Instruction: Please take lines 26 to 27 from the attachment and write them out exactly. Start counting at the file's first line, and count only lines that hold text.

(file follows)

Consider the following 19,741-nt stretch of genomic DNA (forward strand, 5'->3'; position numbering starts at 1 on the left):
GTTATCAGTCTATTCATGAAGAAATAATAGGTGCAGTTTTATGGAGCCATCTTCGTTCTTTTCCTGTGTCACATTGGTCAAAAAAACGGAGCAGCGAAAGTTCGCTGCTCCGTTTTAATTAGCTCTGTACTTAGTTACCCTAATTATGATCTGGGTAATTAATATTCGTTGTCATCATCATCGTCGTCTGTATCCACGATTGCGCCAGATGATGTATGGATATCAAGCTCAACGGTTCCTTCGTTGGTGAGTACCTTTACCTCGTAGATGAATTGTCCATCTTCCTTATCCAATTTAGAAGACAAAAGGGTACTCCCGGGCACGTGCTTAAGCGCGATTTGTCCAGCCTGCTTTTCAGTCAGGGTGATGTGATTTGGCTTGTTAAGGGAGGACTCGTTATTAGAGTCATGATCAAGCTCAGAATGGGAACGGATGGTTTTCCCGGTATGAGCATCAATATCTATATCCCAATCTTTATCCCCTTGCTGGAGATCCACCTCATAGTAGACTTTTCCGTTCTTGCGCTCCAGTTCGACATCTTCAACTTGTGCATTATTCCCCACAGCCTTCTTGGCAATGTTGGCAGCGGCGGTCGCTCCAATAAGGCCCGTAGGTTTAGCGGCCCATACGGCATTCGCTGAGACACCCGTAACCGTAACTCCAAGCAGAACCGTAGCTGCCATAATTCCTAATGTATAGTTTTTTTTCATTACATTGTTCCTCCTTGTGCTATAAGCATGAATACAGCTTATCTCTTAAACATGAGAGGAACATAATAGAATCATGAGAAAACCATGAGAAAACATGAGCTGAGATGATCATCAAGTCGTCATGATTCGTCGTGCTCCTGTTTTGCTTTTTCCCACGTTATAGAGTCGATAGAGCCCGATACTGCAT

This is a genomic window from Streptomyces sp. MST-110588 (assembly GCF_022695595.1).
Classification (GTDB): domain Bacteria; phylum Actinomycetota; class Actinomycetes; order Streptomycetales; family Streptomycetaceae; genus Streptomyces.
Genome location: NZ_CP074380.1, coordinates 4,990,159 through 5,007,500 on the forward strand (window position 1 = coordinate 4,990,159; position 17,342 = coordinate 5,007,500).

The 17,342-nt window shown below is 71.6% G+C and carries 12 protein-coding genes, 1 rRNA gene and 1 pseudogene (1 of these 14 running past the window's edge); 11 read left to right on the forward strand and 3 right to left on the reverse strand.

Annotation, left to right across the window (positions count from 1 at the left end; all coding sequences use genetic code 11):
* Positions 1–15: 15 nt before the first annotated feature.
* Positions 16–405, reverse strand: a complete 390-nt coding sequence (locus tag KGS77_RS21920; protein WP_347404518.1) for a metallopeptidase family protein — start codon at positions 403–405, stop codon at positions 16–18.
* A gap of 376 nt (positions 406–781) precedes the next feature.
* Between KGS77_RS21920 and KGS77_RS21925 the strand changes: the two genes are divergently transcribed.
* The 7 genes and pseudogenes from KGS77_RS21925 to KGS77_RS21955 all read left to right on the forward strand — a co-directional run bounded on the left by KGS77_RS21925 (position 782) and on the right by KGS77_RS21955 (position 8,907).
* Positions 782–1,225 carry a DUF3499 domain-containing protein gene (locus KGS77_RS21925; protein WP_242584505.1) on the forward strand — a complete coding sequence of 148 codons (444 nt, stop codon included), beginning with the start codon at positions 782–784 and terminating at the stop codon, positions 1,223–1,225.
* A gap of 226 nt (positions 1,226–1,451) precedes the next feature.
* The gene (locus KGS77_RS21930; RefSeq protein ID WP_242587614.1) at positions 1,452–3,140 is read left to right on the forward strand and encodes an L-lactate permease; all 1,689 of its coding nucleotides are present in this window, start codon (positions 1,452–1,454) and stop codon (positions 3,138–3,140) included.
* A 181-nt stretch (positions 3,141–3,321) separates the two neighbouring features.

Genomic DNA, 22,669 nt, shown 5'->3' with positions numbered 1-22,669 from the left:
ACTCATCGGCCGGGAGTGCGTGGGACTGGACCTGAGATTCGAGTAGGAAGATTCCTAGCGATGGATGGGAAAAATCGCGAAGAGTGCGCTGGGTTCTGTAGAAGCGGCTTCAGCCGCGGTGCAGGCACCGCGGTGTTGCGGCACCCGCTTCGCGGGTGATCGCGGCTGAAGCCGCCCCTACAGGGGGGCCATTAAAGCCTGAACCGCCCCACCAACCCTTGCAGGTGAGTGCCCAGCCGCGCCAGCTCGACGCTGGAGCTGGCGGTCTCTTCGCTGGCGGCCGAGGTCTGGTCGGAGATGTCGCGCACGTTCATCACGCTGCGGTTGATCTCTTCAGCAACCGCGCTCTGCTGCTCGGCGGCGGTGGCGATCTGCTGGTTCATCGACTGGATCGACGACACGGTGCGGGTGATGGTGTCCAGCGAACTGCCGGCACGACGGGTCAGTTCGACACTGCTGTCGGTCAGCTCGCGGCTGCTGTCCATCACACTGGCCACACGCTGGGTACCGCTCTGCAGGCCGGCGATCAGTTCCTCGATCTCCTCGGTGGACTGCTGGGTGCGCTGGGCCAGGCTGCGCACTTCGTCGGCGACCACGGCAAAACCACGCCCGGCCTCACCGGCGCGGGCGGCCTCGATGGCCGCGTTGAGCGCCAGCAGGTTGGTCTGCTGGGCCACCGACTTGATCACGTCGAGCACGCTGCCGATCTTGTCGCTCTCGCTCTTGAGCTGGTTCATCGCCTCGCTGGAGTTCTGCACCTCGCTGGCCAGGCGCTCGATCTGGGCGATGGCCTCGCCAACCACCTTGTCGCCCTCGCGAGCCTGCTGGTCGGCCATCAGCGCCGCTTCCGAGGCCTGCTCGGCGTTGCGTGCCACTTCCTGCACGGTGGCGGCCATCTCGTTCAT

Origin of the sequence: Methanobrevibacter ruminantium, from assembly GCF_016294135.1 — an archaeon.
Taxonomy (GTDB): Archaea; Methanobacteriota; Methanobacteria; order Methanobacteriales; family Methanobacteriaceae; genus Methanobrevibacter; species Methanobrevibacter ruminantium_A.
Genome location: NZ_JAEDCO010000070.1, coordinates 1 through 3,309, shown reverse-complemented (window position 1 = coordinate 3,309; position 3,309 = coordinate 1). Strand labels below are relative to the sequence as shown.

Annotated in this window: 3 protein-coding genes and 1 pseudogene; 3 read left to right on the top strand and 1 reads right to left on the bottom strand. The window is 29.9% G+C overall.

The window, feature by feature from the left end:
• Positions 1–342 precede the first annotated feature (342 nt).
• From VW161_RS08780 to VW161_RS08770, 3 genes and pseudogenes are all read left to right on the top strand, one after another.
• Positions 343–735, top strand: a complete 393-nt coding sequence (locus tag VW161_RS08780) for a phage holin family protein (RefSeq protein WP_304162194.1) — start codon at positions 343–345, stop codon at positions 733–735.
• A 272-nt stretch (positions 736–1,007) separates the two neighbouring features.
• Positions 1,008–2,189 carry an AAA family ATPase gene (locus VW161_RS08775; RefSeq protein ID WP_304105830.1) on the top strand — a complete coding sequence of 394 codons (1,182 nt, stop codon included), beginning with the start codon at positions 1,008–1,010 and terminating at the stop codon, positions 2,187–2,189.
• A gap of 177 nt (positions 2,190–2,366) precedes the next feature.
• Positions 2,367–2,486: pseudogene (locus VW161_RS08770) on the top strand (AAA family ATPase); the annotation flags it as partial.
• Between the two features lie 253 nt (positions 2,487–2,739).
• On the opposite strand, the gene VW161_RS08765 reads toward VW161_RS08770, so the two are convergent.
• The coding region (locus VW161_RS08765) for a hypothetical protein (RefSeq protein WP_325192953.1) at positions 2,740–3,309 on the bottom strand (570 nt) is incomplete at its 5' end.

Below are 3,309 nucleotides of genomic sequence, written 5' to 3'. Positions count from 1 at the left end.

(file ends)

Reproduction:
• Positions 343–735, top strand: a complete 393-nt coding sequence (locus tag VW161_RS08780) for a phage holin family protein (RefSeq protein WP_304162194.1) — start codon at positions 343–345, stop codon at positions 733–735.
• A 272-nt stretch (positions 736–1,007) separates the two neighbouring features.